Looking at last year's posts, I see that things are late this year - I was already into several harvests of peas and artichokes, but this year it is only just starting (There were 2 artichokes finally showing this week). However Nature is trying its best to catch up on the extreme cold of late winter and early spring. I noticed that the courgettes were starting their first flowers, and that the raspberries seem to be fruiting already, even though they are not as high as last year (they did get well cut down in winter though, maybe that did them some good). Last year I also got some lettuce from the garden, apparently, perhaps this is the only period when it grows successfully? I am going to try late varieties this year and see how I get on.

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Tuesday, June 08, 2010


Old blokes

My site is touchingly full of them.
Yesterday one of them, M., came over and said hi. "It's growing, it's growing" he exclaimed, waving his hands at the potatoes, onions etc, which I admit do look lush and potent at the moment. "Sure it is," I replied, hoping he would not notice all the bindweed coming out of the paths. "OH at first we were a bit worried about you (they were? why?) but I'm not worried anymore".
I can imagine conspiring whispers about this crazy woman covering the plot in cardboard and straw and growing weird shit like parsnips and gooseberries. But I believe in the 3rd year theory, with the 3rd year being a turning point, with less weeds, more experience and a sudden increase in successful harvests.
I love these old blokes, who are so certain they have it all down pat but in the end they concede that someone doing it differently can still produce a good spud. Shame that I rarely have tome to go and have a glass of cheap rosé with them.


Monday, June 07, 2010


2 sisters instead of three

Due to the extreme crapness of my corn sowing, I have 4 flimsy corn plants. pffff. This will be my challenge to resolve for next year I see!
So undeterred I planted around it my little squash plants, butternuts and Qld Blue pumpkins. And then a row of Cobra climbing beans up some trellis that fell off the back of a lorry. That looks really cool! And a new row of green beans.
To plant all that, I uncovered the tarped area that had been protected for the last few weeks. It was really easy to turn it over, and it was full of potatoes! Volunteers that had grown around the edges during the spring! I think they were Charlottes from last year. In any case I got about a big salad bowl full of spuds! Ate them in salad yesterday, they were divine. So sometimes you can get something for nothing!
The tarped area had been turned into a mini resort by my resident friend the vole. As I lifted it all up I saw him scuttle away under the beans. I saw him twice on the weekend, he's really cheeky. I couldn't bring myself to trap or kill him - they say that they only live a few months. How sad. I almost got to stroke him but he managed to scurry a little further away. He's not that shy, I managed to shoo him under the raspberries, as i was afraid of walking on him. I know that they do some damage in the garden, well I don't really have bulbs of precious ornamentals and I think he is mainly living in the compost, that's where his tunnels go. I figure that he couldn't really eat as much as me, so I am willing to share a little with him.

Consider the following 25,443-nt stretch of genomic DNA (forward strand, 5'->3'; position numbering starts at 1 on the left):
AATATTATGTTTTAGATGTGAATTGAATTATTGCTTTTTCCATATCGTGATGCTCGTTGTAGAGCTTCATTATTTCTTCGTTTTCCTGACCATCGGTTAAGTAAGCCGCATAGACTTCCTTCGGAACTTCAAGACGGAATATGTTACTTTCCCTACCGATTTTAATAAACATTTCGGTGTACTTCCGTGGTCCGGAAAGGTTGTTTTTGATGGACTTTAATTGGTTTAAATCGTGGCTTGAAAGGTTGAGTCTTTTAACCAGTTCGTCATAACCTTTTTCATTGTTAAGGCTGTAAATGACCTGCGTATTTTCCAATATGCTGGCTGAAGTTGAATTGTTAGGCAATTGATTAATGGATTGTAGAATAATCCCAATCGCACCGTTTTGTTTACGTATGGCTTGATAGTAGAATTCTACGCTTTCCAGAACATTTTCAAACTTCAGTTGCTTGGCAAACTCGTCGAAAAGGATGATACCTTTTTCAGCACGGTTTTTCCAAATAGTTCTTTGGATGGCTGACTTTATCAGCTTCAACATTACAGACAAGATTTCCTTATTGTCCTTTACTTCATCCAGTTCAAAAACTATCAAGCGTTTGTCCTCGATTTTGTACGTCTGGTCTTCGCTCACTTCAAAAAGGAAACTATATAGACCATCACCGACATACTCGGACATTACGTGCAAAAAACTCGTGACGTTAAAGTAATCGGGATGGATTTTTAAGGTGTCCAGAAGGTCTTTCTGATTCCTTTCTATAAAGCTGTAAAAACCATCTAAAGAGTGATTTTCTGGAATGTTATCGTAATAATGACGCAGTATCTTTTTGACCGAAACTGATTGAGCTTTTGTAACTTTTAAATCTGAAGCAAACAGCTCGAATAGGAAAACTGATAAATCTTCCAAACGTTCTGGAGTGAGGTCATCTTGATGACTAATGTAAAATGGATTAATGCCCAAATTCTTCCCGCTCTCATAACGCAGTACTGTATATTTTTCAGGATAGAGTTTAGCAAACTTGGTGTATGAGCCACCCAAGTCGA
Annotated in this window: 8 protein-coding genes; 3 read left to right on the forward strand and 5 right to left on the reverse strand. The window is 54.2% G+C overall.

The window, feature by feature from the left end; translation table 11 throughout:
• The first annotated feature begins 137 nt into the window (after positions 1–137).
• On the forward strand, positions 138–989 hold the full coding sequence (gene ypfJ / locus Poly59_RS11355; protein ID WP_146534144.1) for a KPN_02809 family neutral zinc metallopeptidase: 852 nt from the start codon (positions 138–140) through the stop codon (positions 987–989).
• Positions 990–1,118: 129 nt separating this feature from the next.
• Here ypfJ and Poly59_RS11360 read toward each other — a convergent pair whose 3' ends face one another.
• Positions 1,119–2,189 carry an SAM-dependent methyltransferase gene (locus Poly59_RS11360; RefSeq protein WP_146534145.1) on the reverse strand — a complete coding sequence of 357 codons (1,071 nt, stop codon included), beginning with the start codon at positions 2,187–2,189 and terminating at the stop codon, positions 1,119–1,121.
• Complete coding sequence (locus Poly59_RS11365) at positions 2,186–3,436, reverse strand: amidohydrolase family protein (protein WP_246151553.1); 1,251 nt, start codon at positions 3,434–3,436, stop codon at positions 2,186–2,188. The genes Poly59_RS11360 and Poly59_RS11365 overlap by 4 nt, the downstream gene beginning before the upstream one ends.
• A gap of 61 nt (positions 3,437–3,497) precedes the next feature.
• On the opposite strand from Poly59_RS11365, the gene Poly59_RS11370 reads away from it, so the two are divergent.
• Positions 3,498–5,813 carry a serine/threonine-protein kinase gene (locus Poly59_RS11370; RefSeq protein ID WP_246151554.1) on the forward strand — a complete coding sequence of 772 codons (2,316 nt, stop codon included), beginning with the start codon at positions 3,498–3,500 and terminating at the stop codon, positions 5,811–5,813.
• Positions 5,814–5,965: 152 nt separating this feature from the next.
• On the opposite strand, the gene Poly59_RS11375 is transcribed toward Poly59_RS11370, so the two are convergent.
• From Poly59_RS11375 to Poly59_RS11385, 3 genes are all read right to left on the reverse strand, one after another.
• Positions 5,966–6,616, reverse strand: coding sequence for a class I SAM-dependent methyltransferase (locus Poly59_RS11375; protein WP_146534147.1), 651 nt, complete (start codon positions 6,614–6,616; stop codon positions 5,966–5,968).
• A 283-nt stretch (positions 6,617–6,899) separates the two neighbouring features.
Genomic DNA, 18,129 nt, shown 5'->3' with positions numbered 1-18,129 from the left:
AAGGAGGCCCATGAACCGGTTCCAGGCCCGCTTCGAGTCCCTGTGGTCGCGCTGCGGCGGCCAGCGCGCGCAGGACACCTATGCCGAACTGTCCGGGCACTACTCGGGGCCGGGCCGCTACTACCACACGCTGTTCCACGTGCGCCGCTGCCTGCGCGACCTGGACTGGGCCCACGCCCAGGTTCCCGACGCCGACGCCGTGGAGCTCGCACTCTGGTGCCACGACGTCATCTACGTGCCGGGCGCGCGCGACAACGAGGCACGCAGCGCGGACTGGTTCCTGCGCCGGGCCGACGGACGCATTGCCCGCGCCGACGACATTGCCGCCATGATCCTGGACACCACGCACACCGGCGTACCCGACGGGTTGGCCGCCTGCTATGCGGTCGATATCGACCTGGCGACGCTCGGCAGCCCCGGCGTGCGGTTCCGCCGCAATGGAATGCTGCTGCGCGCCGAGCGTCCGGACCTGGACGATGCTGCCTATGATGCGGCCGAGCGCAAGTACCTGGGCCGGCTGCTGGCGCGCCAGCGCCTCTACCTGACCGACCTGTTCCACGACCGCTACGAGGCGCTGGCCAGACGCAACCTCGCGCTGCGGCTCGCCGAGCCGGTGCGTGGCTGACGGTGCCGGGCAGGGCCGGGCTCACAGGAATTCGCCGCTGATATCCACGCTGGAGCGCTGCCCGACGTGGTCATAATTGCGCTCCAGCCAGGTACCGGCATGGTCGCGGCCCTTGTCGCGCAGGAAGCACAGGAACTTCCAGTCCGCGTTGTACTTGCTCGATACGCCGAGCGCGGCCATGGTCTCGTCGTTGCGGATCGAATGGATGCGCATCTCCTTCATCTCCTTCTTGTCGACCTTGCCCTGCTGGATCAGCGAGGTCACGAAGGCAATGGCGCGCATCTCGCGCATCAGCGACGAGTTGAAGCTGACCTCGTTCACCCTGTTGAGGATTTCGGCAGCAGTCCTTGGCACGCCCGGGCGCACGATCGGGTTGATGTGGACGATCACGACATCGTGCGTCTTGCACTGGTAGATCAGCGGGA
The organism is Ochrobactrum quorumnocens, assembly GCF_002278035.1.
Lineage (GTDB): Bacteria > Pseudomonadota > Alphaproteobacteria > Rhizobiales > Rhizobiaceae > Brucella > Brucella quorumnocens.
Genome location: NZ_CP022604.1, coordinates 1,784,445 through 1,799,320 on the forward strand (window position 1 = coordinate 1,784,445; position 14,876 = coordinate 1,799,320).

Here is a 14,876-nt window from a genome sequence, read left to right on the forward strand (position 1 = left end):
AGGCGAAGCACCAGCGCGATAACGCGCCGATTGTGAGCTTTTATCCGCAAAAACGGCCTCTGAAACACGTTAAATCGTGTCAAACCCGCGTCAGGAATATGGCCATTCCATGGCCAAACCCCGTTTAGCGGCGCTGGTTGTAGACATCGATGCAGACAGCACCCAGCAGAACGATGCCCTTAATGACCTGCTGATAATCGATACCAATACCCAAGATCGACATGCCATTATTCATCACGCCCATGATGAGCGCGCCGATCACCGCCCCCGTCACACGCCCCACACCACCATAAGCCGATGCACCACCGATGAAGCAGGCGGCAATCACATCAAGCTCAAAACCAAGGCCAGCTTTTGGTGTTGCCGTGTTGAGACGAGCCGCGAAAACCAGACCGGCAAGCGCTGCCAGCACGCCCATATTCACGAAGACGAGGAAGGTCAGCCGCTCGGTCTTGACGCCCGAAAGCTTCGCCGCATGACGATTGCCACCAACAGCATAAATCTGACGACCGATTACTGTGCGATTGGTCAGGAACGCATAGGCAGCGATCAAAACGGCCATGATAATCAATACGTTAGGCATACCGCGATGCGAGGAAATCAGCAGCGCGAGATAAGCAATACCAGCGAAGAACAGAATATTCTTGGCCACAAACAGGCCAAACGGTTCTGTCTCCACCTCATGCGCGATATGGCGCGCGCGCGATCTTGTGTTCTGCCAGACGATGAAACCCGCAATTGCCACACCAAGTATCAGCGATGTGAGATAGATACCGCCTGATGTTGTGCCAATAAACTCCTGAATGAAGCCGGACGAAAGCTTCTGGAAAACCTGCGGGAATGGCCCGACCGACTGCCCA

I also had the chance to give the garden a good tidy up, getting a lot of bindweed out. 2 wheelbarrows full of weeds, oof! It is looking much tidier though, I really feel like I have kept on top of things this year, hoeing regularly, putting in borders, it all helps make it look nicer. Despite only occasional rain, mulching is helping to keep the moisture in. (But probably encourages Mr Vole a little too much).

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Tuesday, June 01, 2010


First potatoes for 2010

I dug up the first potatoes yesterday, I got about a kilo from a couple of plants. They are beauties! Large, well shaped with fine skins and a wonderful taste. They were Agata variety and planted end of February. I can almost not wait to try some of the Ratte variety I planted in March but I am being a bit hasty methinks. (I think I am even boastful enough to say that I had spuds from my organic veg box, yes yes I still get one of those! and mine are nicer! theirs had bitter skins which I had to take off. But mine had almost transparent skins that melted in your mouth.) nom nom nom nom.....
Also got about 250g of small and medium strawberries, with a terrific flavour, very sweet and also juicy after the last days of rain. And today for lunch I will be eating my first lettuce! (cut and come again, green) with a handful of rocket and landcress. So proud...sniff sniff sniff...

UPDATE - Looked and saw that those spuds were planted on February 22. So they have had 98 growing days. Spot on.